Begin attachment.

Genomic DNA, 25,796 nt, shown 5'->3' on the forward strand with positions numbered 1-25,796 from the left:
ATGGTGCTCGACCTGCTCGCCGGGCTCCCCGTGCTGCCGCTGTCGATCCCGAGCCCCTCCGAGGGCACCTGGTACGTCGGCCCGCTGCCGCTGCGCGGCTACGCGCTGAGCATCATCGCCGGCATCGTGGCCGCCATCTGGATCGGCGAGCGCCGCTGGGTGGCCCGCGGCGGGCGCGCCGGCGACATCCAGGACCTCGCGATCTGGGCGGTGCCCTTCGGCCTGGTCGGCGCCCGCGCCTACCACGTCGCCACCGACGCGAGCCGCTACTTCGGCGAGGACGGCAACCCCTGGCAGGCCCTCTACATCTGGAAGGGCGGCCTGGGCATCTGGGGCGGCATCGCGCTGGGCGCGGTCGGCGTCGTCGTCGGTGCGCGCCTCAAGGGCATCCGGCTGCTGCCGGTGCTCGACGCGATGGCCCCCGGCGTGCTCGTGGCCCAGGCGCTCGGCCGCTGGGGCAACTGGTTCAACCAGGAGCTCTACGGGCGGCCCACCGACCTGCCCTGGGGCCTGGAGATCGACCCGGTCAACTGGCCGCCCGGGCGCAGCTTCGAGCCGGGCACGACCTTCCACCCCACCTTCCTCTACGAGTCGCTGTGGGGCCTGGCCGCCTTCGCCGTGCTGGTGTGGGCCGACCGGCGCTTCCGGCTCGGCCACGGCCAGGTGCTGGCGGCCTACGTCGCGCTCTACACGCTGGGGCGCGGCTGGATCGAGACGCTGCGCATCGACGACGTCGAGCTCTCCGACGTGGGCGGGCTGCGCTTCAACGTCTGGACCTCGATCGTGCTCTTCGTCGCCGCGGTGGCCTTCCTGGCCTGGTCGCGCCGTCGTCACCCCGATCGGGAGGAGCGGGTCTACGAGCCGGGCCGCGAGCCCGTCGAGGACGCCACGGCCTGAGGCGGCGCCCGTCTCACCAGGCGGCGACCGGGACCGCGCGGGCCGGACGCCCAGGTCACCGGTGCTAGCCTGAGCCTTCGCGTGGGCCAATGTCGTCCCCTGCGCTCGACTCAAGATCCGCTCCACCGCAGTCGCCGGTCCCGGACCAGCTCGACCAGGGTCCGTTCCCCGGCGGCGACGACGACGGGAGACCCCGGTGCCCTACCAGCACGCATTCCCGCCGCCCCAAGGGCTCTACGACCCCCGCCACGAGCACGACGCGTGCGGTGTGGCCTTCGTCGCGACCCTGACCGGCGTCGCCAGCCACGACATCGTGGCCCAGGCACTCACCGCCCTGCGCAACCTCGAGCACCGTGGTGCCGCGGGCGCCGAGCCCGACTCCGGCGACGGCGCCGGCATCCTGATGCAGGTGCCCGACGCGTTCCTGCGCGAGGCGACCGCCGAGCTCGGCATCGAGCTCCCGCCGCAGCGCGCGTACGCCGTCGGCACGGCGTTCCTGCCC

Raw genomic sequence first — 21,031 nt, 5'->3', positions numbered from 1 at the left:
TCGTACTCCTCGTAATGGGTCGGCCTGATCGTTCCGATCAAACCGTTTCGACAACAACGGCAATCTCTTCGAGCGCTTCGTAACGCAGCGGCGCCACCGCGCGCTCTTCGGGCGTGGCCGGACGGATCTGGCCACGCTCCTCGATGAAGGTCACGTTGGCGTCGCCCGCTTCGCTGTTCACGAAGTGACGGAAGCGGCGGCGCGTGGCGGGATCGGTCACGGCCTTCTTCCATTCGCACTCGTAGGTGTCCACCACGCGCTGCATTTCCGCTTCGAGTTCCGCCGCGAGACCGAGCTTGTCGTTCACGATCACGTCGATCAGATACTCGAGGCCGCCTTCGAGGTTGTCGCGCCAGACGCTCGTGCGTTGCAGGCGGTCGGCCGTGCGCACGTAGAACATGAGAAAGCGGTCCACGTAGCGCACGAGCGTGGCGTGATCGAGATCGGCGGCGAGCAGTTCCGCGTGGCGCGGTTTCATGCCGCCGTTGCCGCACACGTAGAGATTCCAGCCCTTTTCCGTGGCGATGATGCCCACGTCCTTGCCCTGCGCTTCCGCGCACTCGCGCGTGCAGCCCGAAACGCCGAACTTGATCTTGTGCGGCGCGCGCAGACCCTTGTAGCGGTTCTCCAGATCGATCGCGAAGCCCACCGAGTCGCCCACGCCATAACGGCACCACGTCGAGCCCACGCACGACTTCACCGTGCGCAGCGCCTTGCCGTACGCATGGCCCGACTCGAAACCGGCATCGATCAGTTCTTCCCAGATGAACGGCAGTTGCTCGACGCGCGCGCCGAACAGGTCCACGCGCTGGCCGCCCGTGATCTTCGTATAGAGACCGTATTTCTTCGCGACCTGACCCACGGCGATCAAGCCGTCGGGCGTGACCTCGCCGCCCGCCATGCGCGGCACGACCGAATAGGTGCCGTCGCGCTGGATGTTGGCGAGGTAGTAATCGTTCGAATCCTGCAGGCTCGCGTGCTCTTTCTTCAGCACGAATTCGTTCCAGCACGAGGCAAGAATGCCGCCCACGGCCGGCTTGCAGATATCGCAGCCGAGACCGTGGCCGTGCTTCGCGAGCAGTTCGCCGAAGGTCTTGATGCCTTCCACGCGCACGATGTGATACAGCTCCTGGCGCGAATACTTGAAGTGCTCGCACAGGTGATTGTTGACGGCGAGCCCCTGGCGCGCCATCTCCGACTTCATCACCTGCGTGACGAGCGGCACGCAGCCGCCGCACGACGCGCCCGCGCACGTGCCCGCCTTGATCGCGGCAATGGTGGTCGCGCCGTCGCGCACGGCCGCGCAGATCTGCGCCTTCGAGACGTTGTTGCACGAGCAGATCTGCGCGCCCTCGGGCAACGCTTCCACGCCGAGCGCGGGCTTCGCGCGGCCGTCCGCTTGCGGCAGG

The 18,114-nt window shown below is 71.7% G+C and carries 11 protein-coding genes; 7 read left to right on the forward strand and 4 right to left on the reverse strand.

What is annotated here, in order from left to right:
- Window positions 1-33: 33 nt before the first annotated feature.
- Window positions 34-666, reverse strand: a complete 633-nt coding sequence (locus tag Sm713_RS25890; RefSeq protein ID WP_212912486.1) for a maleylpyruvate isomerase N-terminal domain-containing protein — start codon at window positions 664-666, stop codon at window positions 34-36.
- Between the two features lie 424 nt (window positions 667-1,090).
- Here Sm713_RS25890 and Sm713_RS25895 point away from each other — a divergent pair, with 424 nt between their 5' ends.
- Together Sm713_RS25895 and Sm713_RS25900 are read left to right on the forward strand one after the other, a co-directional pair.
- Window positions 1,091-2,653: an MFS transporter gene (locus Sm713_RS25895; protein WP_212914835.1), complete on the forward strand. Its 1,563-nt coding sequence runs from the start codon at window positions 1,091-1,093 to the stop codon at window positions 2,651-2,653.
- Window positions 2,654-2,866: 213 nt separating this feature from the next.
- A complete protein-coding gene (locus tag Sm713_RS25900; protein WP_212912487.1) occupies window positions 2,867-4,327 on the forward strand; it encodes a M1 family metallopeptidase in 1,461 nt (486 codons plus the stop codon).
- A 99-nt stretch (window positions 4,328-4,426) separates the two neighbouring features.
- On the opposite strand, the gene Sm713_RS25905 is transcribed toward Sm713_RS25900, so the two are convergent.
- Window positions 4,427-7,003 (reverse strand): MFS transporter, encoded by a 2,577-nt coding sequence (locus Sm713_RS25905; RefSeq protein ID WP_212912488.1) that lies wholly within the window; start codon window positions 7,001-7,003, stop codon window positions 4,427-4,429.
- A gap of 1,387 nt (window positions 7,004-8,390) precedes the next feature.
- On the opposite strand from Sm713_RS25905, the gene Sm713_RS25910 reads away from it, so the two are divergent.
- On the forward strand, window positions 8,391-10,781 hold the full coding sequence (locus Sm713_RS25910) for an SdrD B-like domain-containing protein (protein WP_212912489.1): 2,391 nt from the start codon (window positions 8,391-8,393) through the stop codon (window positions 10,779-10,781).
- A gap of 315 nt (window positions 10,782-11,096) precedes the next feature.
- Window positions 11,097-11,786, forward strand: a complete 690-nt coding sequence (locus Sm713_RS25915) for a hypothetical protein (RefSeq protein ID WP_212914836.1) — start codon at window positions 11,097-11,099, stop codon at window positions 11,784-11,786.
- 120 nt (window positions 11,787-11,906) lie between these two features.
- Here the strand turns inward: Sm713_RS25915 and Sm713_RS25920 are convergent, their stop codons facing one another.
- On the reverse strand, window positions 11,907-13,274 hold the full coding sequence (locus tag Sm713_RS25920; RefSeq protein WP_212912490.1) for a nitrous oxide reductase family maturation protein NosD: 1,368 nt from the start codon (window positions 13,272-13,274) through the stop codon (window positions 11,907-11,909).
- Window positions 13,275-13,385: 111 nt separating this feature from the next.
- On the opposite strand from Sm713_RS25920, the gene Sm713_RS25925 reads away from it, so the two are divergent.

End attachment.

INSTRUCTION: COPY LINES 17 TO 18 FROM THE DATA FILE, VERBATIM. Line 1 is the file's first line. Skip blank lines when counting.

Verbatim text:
- Window positions 4,427-7,003 (reverse strand): MFS transporter, encoded by a 2,577-nt coding sequence (locus Sm713_RS25905; RefSeq protein ID WP_212912488.1) that lies wholly within the window; start codon window positions 7,001-7,003, stop codon window positions 4,427-4,429.
- A gap of 1,387 nt (window positions 7,004-8,390) precedes the next feature.